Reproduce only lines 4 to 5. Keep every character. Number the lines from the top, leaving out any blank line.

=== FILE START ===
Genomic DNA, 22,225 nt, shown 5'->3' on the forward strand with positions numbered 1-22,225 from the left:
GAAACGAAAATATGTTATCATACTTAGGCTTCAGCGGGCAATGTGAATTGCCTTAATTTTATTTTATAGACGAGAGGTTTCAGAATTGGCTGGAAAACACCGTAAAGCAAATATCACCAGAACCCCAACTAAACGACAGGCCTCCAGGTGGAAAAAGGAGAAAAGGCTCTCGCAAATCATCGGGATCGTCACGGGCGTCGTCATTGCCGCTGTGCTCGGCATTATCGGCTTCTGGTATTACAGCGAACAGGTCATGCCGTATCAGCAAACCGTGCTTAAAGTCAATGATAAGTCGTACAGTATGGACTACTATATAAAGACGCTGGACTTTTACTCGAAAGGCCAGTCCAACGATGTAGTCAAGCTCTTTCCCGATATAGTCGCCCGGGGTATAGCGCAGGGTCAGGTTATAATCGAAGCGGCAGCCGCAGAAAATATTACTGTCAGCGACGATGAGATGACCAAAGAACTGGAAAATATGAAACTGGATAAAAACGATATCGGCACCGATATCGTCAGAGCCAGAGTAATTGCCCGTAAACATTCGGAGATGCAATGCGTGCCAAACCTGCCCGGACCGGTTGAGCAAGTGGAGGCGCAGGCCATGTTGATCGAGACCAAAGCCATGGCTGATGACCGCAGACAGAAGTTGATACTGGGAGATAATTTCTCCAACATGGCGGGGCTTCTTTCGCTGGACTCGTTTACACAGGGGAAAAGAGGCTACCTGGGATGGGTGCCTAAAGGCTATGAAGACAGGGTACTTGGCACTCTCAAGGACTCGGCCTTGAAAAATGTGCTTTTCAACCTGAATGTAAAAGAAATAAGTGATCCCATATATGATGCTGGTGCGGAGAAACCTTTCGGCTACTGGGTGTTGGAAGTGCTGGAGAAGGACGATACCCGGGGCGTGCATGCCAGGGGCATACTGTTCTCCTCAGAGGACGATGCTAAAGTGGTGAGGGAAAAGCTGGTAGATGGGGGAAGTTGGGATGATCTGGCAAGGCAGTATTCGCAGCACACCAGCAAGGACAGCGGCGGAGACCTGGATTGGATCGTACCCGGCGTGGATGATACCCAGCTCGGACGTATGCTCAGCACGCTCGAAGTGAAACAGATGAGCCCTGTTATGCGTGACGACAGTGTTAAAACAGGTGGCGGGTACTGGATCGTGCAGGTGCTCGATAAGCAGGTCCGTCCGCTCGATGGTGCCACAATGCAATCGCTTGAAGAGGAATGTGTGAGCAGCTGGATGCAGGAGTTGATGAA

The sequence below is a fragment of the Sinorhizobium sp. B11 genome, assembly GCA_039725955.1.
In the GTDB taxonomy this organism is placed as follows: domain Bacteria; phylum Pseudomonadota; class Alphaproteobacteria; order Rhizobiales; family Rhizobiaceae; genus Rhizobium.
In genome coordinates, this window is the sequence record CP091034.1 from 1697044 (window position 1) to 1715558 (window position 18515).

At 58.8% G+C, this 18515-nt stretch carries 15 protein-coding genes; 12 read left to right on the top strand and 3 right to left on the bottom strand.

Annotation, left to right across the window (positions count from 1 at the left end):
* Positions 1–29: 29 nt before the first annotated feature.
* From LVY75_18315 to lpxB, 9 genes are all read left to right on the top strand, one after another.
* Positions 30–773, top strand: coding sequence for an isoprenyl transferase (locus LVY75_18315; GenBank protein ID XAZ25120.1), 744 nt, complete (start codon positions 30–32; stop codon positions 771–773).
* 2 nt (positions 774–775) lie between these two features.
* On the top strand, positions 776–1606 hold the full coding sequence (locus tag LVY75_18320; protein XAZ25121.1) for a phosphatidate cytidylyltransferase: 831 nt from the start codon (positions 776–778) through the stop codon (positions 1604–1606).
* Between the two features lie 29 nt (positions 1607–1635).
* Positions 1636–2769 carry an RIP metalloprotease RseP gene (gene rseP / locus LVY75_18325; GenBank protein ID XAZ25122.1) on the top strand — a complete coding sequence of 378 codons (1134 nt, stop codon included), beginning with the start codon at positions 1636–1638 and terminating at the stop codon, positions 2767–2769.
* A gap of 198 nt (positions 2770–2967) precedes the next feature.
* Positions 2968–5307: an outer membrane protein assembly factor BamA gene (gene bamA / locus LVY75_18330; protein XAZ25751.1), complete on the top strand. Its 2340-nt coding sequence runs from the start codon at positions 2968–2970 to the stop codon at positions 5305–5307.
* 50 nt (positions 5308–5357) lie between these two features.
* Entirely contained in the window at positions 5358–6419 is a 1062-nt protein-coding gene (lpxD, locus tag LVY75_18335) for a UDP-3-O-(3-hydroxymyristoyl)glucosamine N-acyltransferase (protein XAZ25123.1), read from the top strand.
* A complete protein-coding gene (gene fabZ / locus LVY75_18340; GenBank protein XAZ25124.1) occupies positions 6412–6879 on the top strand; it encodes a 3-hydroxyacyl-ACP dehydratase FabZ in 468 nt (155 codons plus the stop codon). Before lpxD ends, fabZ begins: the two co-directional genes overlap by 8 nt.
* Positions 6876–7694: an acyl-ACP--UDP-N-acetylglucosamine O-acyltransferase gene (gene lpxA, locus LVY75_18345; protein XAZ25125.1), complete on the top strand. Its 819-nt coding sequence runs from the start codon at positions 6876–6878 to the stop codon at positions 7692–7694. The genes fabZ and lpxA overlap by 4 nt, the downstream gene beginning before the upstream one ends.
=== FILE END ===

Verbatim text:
In the GTDB taxonomy this organism is placed as follows: domain Bacteria; phylum Pseudomonadota; class Alphaproteobacteria; order Rhizobiales; family Rhizobiaceae; genus Rhizobium.
In genome coordinates, this window is the sequence record CP091034.1 from 1697044 (window position 1) to 1715558 (window position 18515).